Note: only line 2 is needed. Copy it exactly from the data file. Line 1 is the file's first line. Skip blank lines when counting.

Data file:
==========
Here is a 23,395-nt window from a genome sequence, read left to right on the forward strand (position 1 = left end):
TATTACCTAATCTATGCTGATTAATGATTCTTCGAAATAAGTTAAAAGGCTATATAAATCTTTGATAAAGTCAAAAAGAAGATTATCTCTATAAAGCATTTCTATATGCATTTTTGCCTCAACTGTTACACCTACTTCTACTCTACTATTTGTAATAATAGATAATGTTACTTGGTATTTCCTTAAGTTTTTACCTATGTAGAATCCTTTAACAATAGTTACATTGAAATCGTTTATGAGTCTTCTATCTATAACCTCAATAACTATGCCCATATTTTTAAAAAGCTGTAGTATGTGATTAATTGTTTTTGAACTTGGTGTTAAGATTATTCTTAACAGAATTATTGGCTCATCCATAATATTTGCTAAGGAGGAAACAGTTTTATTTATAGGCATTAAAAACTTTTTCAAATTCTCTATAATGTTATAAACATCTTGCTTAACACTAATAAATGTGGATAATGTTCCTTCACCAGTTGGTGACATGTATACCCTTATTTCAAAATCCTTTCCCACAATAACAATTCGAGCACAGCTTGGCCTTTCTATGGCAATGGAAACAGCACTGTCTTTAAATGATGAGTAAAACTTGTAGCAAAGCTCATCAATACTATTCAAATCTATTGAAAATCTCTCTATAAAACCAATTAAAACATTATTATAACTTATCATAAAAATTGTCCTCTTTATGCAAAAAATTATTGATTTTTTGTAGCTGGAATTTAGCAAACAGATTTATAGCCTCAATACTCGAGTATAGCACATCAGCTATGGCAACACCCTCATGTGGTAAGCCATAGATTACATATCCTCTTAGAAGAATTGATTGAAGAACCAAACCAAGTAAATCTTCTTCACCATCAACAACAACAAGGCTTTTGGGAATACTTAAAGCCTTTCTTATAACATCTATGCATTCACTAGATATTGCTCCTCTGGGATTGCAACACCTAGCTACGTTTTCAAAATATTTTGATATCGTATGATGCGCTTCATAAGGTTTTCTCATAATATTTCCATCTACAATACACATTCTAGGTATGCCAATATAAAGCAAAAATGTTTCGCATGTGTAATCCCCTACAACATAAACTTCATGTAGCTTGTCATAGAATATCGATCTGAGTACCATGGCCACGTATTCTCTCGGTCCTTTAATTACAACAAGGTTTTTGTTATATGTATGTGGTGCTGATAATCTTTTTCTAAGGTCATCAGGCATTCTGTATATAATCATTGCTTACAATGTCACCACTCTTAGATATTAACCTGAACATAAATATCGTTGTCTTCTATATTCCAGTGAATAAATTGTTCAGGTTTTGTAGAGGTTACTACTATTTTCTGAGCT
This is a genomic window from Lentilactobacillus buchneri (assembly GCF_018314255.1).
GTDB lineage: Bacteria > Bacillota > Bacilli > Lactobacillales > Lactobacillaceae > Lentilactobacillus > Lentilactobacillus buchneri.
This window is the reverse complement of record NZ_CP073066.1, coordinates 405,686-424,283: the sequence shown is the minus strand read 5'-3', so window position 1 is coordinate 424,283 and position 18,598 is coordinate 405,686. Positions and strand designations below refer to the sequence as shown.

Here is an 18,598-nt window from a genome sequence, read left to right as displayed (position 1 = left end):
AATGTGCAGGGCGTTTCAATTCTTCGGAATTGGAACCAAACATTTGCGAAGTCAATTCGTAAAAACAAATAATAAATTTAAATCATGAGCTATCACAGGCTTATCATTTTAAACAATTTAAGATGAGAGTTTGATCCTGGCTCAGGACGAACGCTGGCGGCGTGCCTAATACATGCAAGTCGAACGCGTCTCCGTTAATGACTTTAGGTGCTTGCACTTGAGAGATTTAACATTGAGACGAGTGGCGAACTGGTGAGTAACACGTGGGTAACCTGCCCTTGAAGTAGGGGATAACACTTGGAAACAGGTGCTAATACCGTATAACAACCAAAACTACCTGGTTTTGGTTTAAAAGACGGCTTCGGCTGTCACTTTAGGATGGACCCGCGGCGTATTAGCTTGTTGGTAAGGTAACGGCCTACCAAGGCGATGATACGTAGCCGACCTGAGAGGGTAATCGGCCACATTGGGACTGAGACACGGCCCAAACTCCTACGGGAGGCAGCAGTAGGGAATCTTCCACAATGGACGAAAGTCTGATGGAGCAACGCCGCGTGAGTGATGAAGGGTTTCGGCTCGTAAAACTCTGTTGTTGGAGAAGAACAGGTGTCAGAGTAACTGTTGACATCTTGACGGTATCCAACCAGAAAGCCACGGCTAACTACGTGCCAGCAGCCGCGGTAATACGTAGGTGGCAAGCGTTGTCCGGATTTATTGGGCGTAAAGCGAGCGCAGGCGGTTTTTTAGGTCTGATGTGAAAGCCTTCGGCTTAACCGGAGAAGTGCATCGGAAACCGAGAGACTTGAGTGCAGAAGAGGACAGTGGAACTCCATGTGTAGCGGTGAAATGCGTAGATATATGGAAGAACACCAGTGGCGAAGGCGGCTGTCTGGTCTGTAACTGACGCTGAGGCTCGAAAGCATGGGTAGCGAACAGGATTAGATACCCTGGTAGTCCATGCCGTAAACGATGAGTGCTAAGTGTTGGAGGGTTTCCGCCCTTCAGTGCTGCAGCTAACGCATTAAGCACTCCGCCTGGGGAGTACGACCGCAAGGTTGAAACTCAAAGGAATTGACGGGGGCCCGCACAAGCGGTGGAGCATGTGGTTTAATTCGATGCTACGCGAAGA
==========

TATTACCTAATCTATGCTGATTAATGATTCTTCGAAATAAGTTAAAAGGCTATATAAATCTTTGATAAAGTCAAAAAGAAGATTATCTCTATAAAGCATTTCTATATGCATTTTTGCCTCAACTGTTACACCTACTTCTACTCTACTATTTGTAATAATAGATAATGTTACTTGGTATTTCCTTAAGTTTTTACCTATGTAGAATCCTTTAACAATAGTTACATTGAAATCGTTTATGAGTCTTCTATCTATAACCTCAATAACTATGCCCATATTTTTAAAAAGCTGTAGTATGTGATTAATTGTTTTTGAACTTGGTGTTAAGATTATTCTTAACAGAATTATTGGCTCATCCATAATATTTGCTAAGGAGGAAACAGTTTTATTTATAGGCATTAAAAACTTTTTCAAATTCTCTATAATGTTATAAACATCTTGCTTAACACTAATAAATGTGGATAATGTTCCTTCACCAGTTGGTGACATGTATACCCTTATTTCAAAATCCTTTCCCACAATAACAATTCGAGCACAGCTTGGCCTTTCTATGGCAATGGAAACAGCACTGTCTTTAAATGATGAGTAAAACTTGTAGCAAAGCTCATCAATACTATTCAAATCTATTGAAAATCTCTCTATAAAACCAATTAAAACATTATTATAACTTATCATAAAAATTGTCCTCTTTATGCAAAAAATTATTGATTTTTTGTAGCTGGAATTTAGCAAACAGATTTATAGCCTCAATACTCGAGTATAGCACATCAGCTATGGCAACACCCTCATGTGGTAAGCCATAGATTACATATCCTCTTAGAAGAATTGATTGAAGAACCAAACCAAGTAAATCTTCTTCACCATCAACAACAACAAGGCTTTTGGGAATACTTAAAGCCTTTCTTATAACATCTATGCATTCACTAGATATTGCTCCTCTGGGATTGCAACACCTAGCTACGTTTTCAAAATATTTTGATATCGTATGATGCGCTTCATAAGGTTTTCTCATAATATTTCCATCTACAATACACATTCTAGGTATGCCAATATAAAGCAAAAATGTTTCGCATGTGTAATCCCCTACAACATAAACTTCATGTAGCTTGTCATAGAATATCGATCTGAGTACCATGGCCACGTATTCTCTCGGTCCTTTAATTACAACAAGGTTTTTGTTATATGTATGTGGTGCTGATAATCTTTTTCTAAGGTCATCAGGCATTCTGTATATAATCATTGCTTACAATGTCACCACTCTTAGATATTAACCTGAACATAAATATCGTTGTCTTCTATATTCCAGTGAATAAATTGTTCAGGTTTTGTAGAGGTTACTACTATTTTCTGAGCT